Faed Mustafa, the Palestinian ambassador to Ankara, told Anadolu Agency in an interview Tuesday that the majority of power outages persist mainly in the Gaza Strip rather than in the West Bank.
Mustafa also said that the Gaza Strip needs at least 450 megawatts of capacity to cover the needs in the region and this is set to rise to 820 megawatts by 2020. However the maximum capacity that is provided now is only 248 megawatts.
He underlined that currently the Palestinian power plant produces 100 megawatts (MW) at full capacity and operates by diesel, while the Israeli line, known as 161, provides 120 megawatts of capacity and finally the Egyptian lines provide 28 megawatts capacity. According to World Bank records in 2013, Palestine’s population was 4.17 million.
– Turkey’s visit was significant
Mustafa said the delegation from the Turkish Ministry of Energy along with business representatives in energy visited Palestine to meet Palestinian officials to identify the nature of the power problems and to determine how Turkey could assist in solving the issue.
“They discussed all possible options to resolve the problem including increased amounts of electricity provided by line 161, the expansion of the current power plant and the conversion from diesel to gas to reduce operational costs, the power line provided by Egypt and well as the possibility of installing a prepaid system and the construction of solar power systems, all to mitigate the suffering of the citizens in Gaza,” he explained.
– Water issue is a political problem
Mustafa also highlighted what he termed the “political problem” of water shortages in the region. He explained that this issue threatens almost two million people in the Gaza Strip with water shortages.
“The basin has a sustainable estimated capacity of 60 million cubic meters while the actual consumption is about 190 million cubic meters – a deficit and depletion of 130 million cubic meters. As a result of the failure to regulate this process, sea water will penetrate and mix with ground fresh water,” he underlined.
He warned that the water quality is a threat to the health of many with the onset of diseases, such as baby blue phenomenon due to the surplus amount of nitrates and kidney diseases due to excess salt in drinking water. The World Health Organization have also cautioned on yellowing of teeth because of the concentration of fluoride in the water, as well as many other diseases.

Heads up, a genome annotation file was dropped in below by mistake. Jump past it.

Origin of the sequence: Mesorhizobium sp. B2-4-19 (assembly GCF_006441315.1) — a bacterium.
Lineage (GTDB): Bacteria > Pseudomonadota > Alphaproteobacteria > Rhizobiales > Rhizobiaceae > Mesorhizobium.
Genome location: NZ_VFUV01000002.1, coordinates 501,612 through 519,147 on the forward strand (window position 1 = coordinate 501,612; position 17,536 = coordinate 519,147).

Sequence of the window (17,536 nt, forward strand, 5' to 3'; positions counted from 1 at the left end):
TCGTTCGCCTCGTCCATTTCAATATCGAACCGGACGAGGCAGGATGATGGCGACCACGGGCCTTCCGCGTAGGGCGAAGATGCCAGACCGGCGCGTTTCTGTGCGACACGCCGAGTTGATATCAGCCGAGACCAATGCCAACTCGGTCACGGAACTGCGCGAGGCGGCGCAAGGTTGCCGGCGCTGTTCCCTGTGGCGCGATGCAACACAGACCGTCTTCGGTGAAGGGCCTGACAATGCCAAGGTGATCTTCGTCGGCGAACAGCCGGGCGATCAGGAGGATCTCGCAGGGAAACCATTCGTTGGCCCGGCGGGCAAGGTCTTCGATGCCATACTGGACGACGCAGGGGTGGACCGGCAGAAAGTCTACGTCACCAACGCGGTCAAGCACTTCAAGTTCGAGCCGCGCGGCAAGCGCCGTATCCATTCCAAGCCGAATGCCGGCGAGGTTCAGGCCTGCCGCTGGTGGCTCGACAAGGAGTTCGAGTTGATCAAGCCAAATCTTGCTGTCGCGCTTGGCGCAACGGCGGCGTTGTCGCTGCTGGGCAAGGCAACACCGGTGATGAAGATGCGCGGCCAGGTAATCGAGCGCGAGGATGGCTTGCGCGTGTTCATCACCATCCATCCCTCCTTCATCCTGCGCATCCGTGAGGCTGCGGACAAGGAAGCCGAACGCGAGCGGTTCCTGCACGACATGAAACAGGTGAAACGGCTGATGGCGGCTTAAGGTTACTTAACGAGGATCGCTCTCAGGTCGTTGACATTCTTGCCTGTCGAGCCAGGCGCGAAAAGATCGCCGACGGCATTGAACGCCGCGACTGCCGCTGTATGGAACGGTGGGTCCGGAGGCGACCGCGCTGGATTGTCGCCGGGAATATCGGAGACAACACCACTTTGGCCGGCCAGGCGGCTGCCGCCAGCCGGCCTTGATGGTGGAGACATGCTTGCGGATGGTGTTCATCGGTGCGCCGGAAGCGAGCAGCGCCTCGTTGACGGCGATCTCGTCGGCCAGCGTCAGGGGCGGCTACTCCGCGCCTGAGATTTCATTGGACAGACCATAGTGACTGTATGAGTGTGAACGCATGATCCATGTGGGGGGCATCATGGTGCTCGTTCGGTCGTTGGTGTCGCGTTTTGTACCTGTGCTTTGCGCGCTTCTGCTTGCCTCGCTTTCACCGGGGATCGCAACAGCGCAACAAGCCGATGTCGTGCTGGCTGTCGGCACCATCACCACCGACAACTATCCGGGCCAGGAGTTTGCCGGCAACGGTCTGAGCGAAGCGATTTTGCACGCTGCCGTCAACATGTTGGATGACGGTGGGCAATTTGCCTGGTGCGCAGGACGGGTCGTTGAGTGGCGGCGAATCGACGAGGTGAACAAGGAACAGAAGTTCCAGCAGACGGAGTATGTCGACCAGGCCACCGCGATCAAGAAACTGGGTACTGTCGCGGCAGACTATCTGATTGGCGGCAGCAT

– To solve water issue is vital
Mustafa explained that a rescue program to instigate projects to alleviate the harmful effects of poor water was released in 2011. The projects include the creation of small desalination plants, increasing the amount of water bought from the Israelis, building sewage plants and using treated water for irrigation and reducing the seepage from unlicensed agricultural wells.
“The biggest rescue project involves the construction of a water desalination plant with an initial capacity of 55 million cubic meters per year to be duplicated in the future, building a 43 kilometer-long water pipeline all along the Gaza Strip in addition to networks, reservoirs and carrier lines to reduce water losses,” he said.
This project continues to be discussed in partnership with the Union for the Mediterranean and the Islamic Development Bank who agreed to finance 50 percent of the estimated total cost of the project.
– Floating electricity ship from Turkey to Gaza
Mustafa welcomed Turkey’s proposal to urgently address the electricity shortages in the Gaza Strip through the provision of a floating electricity ship in the Gaza Strip.
“We are really grateful to the Republic of Turkey for its efforts exerted to resolve the problem of electricity in the Gaza Strip, but unfortunately, this proposal has not been accepted by the Israelis and their refusal brought discussions on the project to an end,” he said.
– Normalization of Israel and Turkey
He reiterated his thanks to Turkey for its support and assistance provided to Palestine, as well as political support for the rights of the Palestinian people.
“We will certainly be confident of any Turkish role in the peace process, I actually believe that the normalization of Turkish relations with Israel will open the way for a greater Turkish role to engage in the process of political settlement related to the Israeli-Arab conflict and the Palestinian cause at the center of it. These are our aspirations,” he concluded.